Here’s a proposal from the International Energy Agency, which asserts that a 30% reduction can be obtained this year, with reductions over 50% in the longer term.
I’ve only scanned the summary so far, but plan to read the whole thing over the weekend.
29 thoughts on “Can the EU Significantly Reduce its Russian Gas Imports?..Even in the Near Term?”
“The 10-Point Plan is consistent with the EU’s climate ambitions and the European Green Deal and also points towards the outcomes achieved in the IEA Net Zero Emissions by 2050 Roadmap, in which the EU totally eliminates the need for Russian gas imports before 2030.”
It is the same old Screaming Leftie Green New Deal fantasy. Never let a crisis go to waste. The Usual Suspects are simply using the problem NATO created in the Ukraine to keep pushing their old plan.
What these Lefties ignore is the possibility that their initial failure to deal reasonably with Russia’s concerns, and their further failure to try to broker a peace instead of pumping in weapons, may result in a nuclear war which would devastate Europe (as well as the US). That would certainly eliminate the need for Russian gas!
I was about to post, if it says the key is solar/wind then I ain’t reading it…
My understanding is that the consensus is that Europe’s probably ok for this winter, as it is March already, but could be in trouble for next winter if things drag on that long. Which my guess is they will.
Given that OPEC shows no sign of being in any mood to boost production, and our own regime absolutely refuses to as well, I don’t see how they can replace what they get from Russia…
Gavin beat me to it.
The 10-Point Plan is consistent with the EU’s climate ambitions and the European Green Deal and also points towards the outcomes achieved in the IEA Net Zero Emissions by 2050 Roadmap, in which the EU totally eliminates the need for Russian gas imports before 2030.
I stopped reading there.
a pity he spread the slander against general flynn
consider the consequences of this conflict, if we don’t go nuclear, scarcity if not famine, massive economic dislocation, neither helps any proper prevention against current or future epidemics,
I recommend actually reading it. Largest single item identified is expanded use of non-Russian sources of natural gas–10 billion cubic meter via pipeline from Norway and Azerbaijan, and 20 to 60 bcm from LNG….the report states that there is sufficient regasification capacity for 60 bcm, but constraints on availability from the exporting countries make 20 bcm more realistic.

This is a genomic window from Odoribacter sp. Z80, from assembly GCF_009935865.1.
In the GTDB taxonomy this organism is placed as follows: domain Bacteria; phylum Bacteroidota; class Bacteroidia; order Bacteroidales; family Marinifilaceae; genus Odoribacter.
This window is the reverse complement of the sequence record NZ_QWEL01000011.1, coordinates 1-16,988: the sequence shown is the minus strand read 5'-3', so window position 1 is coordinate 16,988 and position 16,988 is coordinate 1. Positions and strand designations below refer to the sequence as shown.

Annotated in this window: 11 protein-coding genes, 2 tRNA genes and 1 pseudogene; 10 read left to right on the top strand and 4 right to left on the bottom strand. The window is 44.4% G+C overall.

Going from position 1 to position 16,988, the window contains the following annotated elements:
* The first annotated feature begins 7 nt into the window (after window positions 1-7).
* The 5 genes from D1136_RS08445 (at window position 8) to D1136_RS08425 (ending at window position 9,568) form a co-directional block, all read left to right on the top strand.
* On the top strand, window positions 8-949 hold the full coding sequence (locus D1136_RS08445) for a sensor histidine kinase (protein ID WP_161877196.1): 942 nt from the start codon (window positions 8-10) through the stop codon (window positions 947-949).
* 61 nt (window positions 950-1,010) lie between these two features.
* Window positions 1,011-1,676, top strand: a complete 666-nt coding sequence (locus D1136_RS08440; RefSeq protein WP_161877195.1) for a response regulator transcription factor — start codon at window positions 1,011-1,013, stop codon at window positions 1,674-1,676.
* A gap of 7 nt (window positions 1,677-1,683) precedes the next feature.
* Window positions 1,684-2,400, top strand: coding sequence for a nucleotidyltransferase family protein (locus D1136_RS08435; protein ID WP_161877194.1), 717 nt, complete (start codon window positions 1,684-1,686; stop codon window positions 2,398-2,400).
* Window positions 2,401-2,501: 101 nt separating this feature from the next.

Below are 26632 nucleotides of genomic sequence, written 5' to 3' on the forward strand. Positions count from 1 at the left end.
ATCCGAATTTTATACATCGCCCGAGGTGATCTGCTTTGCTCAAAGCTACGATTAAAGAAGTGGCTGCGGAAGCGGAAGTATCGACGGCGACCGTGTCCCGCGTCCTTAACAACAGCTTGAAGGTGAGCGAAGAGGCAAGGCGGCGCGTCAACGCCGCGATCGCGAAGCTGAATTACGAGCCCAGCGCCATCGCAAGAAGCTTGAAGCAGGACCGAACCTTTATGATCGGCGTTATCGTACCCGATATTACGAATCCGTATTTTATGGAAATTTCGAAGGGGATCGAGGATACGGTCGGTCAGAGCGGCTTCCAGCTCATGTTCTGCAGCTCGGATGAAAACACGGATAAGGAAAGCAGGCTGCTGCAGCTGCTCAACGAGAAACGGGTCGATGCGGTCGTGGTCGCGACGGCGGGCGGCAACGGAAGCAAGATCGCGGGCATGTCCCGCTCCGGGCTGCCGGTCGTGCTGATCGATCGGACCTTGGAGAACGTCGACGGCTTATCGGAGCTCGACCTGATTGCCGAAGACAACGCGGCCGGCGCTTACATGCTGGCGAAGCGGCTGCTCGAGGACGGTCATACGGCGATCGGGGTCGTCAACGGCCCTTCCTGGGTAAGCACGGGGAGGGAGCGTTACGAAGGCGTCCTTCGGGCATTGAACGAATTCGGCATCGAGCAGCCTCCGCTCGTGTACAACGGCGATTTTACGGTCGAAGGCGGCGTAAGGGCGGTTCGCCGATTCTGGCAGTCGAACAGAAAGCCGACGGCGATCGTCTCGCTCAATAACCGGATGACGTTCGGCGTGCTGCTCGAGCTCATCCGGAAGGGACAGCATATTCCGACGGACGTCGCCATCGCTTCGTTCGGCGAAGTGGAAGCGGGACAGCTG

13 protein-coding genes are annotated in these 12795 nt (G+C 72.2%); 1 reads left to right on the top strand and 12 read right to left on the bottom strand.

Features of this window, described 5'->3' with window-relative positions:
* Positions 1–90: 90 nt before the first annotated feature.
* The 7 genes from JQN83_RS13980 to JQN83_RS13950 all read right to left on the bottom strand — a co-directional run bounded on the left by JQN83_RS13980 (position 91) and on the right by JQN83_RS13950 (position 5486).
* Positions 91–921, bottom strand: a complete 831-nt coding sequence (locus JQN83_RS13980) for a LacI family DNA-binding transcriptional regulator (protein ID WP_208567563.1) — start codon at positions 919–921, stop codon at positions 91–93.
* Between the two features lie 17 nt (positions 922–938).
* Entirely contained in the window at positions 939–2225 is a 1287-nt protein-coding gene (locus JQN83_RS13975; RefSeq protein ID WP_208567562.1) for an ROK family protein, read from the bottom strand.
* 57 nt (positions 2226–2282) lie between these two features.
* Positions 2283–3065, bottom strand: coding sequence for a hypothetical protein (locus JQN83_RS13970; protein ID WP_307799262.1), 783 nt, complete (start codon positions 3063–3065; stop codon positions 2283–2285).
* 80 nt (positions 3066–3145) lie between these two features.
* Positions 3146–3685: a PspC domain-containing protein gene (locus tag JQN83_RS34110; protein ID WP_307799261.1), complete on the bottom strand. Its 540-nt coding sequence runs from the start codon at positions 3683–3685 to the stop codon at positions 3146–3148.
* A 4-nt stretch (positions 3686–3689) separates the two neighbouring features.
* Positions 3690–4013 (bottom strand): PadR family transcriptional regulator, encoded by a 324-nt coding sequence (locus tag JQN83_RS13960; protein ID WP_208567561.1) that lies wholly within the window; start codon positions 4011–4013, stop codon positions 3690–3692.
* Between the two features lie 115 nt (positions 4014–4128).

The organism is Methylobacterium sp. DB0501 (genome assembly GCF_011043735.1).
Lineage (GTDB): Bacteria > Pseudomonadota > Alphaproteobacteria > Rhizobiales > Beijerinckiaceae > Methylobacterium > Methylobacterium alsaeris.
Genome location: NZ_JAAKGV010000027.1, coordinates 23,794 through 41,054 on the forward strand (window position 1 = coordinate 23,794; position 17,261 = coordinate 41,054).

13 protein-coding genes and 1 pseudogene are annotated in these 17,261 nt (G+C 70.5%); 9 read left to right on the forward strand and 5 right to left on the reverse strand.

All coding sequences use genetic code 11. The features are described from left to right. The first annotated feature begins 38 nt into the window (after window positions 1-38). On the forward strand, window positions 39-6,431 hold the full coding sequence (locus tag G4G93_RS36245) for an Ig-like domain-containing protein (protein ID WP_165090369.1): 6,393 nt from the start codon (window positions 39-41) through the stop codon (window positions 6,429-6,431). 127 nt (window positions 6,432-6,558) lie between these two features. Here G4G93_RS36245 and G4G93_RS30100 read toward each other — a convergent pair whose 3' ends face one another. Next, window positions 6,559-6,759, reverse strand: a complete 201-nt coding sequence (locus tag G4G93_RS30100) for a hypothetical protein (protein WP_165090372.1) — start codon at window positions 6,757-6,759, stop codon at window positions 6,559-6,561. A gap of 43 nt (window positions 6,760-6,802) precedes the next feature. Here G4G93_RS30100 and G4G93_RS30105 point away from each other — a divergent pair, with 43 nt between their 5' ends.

If this is correct (Germany is building 2 LNG facilities, which would imply they think there is inadequate capacity presently), then US production and liquification facilities, along with those in Qatar and the world LNG shipping fleet, become the constraint.
germany and azerbaijan have elaborate connections, thats what the whole galitzia scandal in malta was about, if ukraines gas reserves (found in the donbas) are unavailable, then qatar steps up, see the earlier thread, of course we aren’t expanding our ample capacity, because skydragon,
The high prices have already and will continue to curtail demand. Large industrial users are surely optimizing energy consumption and especially cost against production to reduce the impact on unit cost.
Behind that, it’s the same old; “If everybody would just do this we would save soo much energy .” that we’ve been fed the last 50 years and that never works out any better than the wind and solar that produce a tiny fraction of what’s promised.
For the short term, LNG imports are running up against limits to on shore storage and regasification. The South Koreans and Chinese might be able to provide moored water borne facilities faster than land based capacity could be built. The optimistic time frame is still a few years. At some, not too distant point, the limits of export and transport will assert themselves. Both export terminals and ships can be built but it takes time.
Most LNG capacity is committed to end users by long (20-30 year) term contracts, possibly a third is available on the “spot” market. I’ve noted on other threads that Chinese buyers have diverted cargoes to the European market from China. The high price increase it very profitable and reduced consumption in China makes it politically feasible. In a different year, the last condition probably wouldn’t apply. I’ll bet that Israeli/Greek gas field-pipeline is looking better.
Following recommendations like this is what’s given Germany the obscene energy prices they already have.
the one the regime, has pushed hardest to shut down
The magical thinking of the left/globalists suggests that we are headed for a crash of some sort. NASA is now giving up on space after billions spent and now NASA will focus on global warming.
There is no reality behind electric vehicles. Even Elon Musk is saying we need to expand oil and gas. The myth of the National Strategic Reserve is nonsense.
“I think that this 30 million barrel release was largely symbolic,” Siegel says. “The only way to get rid of oil and gas volatility and to protect people from price spikes or suffering is to get off oil and gas.”
More magical thinking.
David F: “Largest single item identified is expanded use of non-Russian sources of natural gas–10 billion cubic meter via pipeline from Norway and Azerbaijan, and 20 to 60 bcm from LNG”